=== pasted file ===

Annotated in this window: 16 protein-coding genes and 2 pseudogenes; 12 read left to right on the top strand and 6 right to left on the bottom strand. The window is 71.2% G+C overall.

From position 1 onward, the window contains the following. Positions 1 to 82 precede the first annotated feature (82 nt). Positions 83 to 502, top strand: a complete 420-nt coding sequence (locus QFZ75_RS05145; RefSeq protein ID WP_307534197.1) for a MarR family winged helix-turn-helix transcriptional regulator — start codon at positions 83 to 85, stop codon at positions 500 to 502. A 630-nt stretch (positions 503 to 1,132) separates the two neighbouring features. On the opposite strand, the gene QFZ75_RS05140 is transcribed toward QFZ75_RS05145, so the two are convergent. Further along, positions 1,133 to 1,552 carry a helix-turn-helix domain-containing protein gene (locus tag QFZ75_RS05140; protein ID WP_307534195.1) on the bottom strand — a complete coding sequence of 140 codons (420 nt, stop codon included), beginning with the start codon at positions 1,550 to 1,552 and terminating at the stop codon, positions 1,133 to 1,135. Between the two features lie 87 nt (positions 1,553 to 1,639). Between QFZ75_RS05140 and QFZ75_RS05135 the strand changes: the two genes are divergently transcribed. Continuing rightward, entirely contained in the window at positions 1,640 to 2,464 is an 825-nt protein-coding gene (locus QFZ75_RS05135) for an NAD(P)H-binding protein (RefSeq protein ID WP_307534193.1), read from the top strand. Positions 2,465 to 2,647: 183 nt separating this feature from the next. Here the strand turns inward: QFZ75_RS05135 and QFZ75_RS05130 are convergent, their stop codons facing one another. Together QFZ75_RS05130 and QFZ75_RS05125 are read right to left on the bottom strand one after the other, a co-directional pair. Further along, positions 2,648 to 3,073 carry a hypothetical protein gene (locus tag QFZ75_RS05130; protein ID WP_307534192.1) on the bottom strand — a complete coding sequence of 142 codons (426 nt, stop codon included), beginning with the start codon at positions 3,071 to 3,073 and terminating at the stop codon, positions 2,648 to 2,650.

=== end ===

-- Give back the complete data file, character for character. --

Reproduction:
Annotated in this window: 16 protein-coding genes and 2 pseudogenes; 12 read left to right on the top strand and 6 right to left on the bottom strand. The window is 71.2% G+C overall.

From position 1 onward, the window contains the following. Positions 1 to 82 precede the first annotated feature (82 nt). Positions 83 to 502, top strand: a complete 420-nt coding sequence (locus QFZ75_RS05145; RefSeq protein ID WP_307534197.1) for a MarR family winged helix-turn-helix transcriptional regulator — start codon at positions 83 to 85, stop codon at positions 500 to 502. A 630-nt stretch (positions 503 to 1,132) separates the two neighbouring features. On the opposite strand, the gene QFZ75_RS05140 is transcribed toward QFZ75_RS05145, so the two are convergent. Further along, positions 1,133 to 1,552 carry a helix-turn-helix domain-containing protein gene (locus tag QFZ75_RS05140; protein ID WP_307534195.1) on the bottom strand — a complete coding sequence of 140 codons (420 nt, stop codon included), beginning with the start codon at positions 1,550 to 1,552 and terminating at the stop codon, positions 1,133 to 1,135. Between the two features lie 87 nt (positions 1,553 to 1,639). Between QFZ75_RS05140 and QFZ75_RS05135 the strand changes: the two genes are divergently transcribed. Continuing rightward, entirely contained in the window at positions 1,640 to 2,464 is an 825-nt protein-coding gene (locus QFZ75_RS05135) for an NAD(P)H-binding protein (RefSeq protein ID WP_307534193.1), read from the top strand. Positions 2,465 to 2,647: 183 nt separating this feature from the next. Here the strand turns inward: QFZ75_RS05135 and QFZ75_RS05130 are convergent, their stop codons facing one another. Together QFZ75_RS05130 and QFZ75_RS05125 are read right to left on the bottom strand one after the other, a co-directional pair. Further along, positions 2,648 to 3,073 carry a hypothetical protein gene (locus tag QFZ75_RS05130; protein ID WP_307534192.1) on the bottom strand — a complete coding sequence of 142 codons (426 nt, stop codon included), beginning with the start codon at positions 3,071 to 3,073 and terminating at the stop codon, positions 2,648 to 2,650.